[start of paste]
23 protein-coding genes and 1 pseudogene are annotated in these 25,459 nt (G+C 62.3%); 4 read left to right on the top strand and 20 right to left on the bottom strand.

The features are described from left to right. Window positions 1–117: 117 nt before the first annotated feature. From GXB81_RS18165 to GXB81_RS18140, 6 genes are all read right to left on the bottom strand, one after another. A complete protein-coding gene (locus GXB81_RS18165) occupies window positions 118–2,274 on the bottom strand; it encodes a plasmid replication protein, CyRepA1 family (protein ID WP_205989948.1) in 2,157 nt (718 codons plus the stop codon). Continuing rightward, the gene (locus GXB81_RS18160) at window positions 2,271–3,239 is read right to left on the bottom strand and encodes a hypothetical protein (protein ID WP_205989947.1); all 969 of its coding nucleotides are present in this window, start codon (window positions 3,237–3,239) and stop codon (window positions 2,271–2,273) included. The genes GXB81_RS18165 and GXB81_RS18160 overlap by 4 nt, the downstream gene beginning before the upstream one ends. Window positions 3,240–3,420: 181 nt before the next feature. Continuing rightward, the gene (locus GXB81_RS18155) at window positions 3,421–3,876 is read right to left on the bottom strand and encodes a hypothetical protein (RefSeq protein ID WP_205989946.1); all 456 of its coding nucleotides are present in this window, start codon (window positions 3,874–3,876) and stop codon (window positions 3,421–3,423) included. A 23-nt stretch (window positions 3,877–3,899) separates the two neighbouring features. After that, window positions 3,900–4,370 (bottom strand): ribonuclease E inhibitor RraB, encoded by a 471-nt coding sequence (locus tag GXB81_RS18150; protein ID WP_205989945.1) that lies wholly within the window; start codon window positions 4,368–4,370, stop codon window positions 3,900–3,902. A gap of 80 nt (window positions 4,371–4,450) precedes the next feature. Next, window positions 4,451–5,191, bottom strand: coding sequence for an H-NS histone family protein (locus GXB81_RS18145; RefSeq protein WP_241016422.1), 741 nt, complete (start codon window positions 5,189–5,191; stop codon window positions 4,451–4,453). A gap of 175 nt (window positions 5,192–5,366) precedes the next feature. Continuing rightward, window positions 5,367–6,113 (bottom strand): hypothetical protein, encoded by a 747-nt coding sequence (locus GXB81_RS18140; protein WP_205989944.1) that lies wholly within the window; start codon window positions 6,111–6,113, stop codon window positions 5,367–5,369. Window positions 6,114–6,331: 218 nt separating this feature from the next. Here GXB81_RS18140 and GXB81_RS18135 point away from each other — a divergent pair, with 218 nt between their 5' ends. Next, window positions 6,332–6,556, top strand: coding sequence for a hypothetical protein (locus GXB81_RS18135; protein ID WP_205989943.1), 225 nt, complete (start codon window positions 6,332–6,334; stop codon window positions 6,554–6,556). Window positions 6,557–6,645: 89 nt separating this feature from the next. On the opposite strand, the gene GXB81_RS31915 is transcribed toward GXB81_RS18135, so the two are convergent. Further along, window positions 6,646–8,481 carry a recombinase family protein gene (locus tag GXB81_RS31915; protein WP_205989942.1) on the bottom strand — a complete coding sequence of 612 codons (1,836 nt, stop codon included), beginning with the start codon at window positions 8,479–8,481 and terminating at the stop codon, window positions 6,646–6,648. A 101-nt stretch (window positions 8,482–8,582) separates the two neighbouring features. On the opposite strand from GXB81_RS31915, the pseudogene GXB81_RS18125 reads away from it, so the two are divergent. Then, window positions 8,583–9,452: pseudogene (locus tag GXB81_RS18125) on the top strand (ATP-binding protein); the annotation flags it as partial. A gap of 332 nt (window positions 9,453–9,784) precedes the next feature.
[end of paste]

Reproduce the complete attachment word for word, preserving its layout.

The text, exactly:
23 protein-coding genes and 1 pseudogene are annotated in these 25,459 nt (G+C 62.3%); 4 read left to right on the top strand and 20 right to left on the bottom strand.

The features are described from left to right. Window positions 1–117: 117 nt before the first annotated feature. From GXB81_RS18165 to GXB81_RS18140, 6 genes are all read right to left on the bottom strand, one after another. A complete protein-coding gene (locus GXB81_RS18165) occupies window positions 118–2,274 on the bottom strand; it encodes a plasmid replication protein, CyRepA1 family (protein ID WP_205989948.1) in 2,157 nt (718 codons plus the stop codon). Continuing rightward, the gene (locus GXB81_RS18160) at window positions 2,271–3,239 is read right to left on the bottom strand and encodes a hypothetical protein (protein ID WP_205989947.1); all 969 of its coding nucleotides are present in this window, start codon (window positions 3,237–3,239) and stop codon (window positions 2,271–2,273) included. The genes GXB81_RS18165 and GXB81_RS18160 overlap by 4 nt, the downstream gene beginning before the upstream one ends. Window positions 3,240–3,420: 181 nt before the next feature. Continuing rightward, the gene (locus GXB81_RS18155) at window positions 3,421–3,876 is read right to left on the bottom strand and encodes a hypothetical protein (RefSeq protein ID WP_205989946.1); all 456 of its coding nucleotides are present in this window, start codon (window positions 3,874–3,876) and stop codon (window positions 3,421–3,423) included. A 23-nt stretch (window positions 3,877–3,899) separates the two neighbouring features. After that, window positions 3,900–4,370 (bottom strand): ribonuclease E inhibitor RraB, encoded by a 471-nt coding sequence (locus tag GXB81_RS18150; protein ID WP_205989945.1) that lies wholly within the window; start codon window positions 4,368–4,370, stop codon window positions 3,900–3,902. A gap of 80 nt (window positions 4,371–4,450) precedes the next feature. Next, window positions 4,451–5,191, bottom strand: coding sequence for an H-NS histone family protein (locus GXB81_RS18145; RefSeq protein WP_241016422.1), 741 nt, complete (start codon window positions 5,189–5,191; stop codon window positions 4,451–4,453). A gap of 175 nt (window positions 5,192–5,366) precedes the next feature. Continuing rightward, window positions 5,367–6,113 (bottom strand): hypothetical protein, encoded by a 747-nt coding sequence (locus GXB81_RS18140; protein WP_205989944.1) that lies wholly within the window; start codon window positions 6,111–6,113, stop codon window positions 5,367–5,369. Window positions 6,114–6,331: 218 nt separating this feature from the next. Here GXB81_RS18140 and GXB81_RS18135 point away from each other — a divergent pair, with 218 nt between their 5' ends. Next, window positions 6,332–6,556, top strand: coding sequence for a hypothetical protein (locus GXB81_RS18135; protein ID WP_205989943.1), 225 nt, complete (start codon window positions 6,332–6,334; stop codon window positions 6,554–6,556). Window positions 6,557–6,645: 89 nt separating this feature from the next. On the opposite strand, the gene GXB81_RS31915 is transcribed toward GXB81_RS18135, so the two are convergent. Further along, window positions 6,646–8,481 carry a recombinase family protein gene (locus tag GXB81_RS31915; protein WP_205989942.1) on the bottom strand — a complete coding sequence of 612 codons (1,836 nt, stop codon included), beginning with the start codon at window positions 8,479–8,481 and terminating at the stop codon, window positions 6,646–6,648. A 101-nt stretch (window positions 8,482–8,582) separates the two neighbouring features. On the opposite strand from GXB81_RS31915, the pseudogene GXB81_RS18125 reads away from it, so the two are divergent. Then, window positions 8,583–9,452: pseudogene (locus tag GXB81_RS18125) on the top strand (ATP-binding protein); the annotation flags it as partial. A gap of 332 nt (window positions 9,453–9,784) precedes the next feature.